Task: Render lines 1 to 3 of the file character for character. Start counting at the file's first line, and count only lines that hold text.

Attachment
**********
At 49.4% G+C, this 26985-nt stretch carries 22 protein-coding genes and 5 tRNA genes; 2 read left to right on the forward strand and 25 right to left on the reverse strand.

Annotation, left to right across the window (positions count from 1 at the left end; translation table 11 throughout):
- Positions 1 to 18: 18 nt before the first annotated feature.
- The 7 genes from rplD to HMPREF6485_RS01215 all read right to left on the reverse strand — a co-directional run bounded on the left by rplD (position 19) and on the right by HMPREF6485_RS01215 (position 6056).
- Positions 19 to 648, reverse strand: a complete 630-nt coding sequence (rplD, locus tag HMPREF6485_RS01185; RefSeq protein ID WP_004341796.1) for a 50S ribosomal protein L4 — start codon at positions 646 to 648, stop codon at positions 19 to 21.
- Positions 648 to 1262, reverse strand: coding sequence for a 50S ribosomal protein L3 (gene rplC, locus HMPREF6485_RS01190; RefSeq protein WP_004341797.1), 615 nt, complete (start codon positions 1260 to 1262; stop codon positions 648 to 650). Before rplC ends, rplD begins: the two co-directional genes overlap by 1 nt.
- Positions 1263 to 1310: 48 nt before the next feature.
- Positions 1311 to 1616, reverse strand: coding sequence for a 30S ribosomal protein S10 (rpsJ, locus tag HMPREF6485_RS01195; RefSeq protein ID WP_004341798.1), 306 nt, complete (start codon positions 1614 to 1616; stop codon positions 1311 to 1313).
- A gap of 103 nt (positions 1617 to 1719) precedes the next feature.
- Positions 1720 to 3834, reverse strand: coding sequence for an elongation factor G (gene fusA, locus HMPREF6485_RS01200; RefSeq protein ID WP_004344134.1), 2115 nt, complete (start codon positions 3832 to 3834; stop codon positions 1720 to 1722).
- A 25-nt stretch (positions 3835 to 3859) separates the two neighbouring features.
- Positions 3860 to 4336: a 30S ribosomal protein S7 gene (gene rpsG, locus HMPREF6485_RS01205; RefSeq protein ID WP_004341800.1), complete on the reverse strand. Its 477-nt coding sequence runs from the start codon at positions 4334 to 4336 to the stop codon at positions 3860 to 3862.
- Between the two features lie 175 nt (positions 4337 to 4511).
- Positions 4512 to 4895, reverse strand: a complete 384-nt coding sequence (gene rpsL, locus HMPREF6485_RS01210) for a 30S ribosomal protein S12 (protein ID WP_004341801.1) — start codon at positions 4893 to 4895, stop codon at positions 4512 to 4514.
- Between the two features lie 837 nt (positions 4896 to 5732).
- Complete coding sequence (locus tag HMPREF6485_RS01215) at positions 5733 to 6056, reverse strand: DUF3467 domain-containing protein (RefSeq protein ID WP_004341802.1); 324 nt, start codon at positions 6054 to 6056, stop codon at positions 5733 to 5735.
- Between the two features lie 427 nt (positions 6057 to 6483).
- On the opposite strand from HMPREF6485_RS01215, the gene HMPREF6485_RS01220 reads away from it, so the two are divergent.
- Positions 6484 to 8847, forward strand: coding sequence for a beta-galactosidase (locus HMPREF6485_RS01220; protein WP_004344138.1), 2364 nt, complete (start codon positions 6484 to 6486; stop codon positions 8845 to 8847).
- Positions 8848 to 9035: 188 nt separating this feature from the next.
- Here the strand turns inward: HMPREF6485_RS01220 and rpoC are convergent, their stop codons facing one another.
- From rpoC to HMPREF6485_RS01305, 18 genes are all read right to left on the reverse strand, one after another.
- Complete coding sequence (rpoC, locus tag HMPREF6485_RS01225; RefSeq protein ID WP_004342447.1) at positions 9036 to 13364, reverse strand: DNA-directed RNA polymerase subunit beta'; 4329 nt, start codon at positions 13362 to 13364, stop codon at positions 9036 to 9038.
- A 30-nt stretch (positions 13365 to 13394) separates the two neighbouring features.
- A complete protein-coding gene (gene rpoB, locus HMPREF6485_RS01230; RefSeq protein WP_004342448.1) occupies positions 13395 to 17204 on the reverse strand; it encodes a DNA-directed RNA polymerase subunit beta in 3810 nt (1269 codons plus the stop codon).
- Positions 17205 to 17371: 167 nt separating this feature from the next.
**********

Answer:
At 49.4% G+C, this 26985-nt stretch carries 22 protein-coding genes and 5 tRNA genes; 2 read left to right on the forward strand and 25 right to left on the reverse strand.

Annotation, left to right across the window (positions count from 1 at the left end; translation table 11 throughout):
- Positions 1 to 18: 18 nt before the first annotated feature.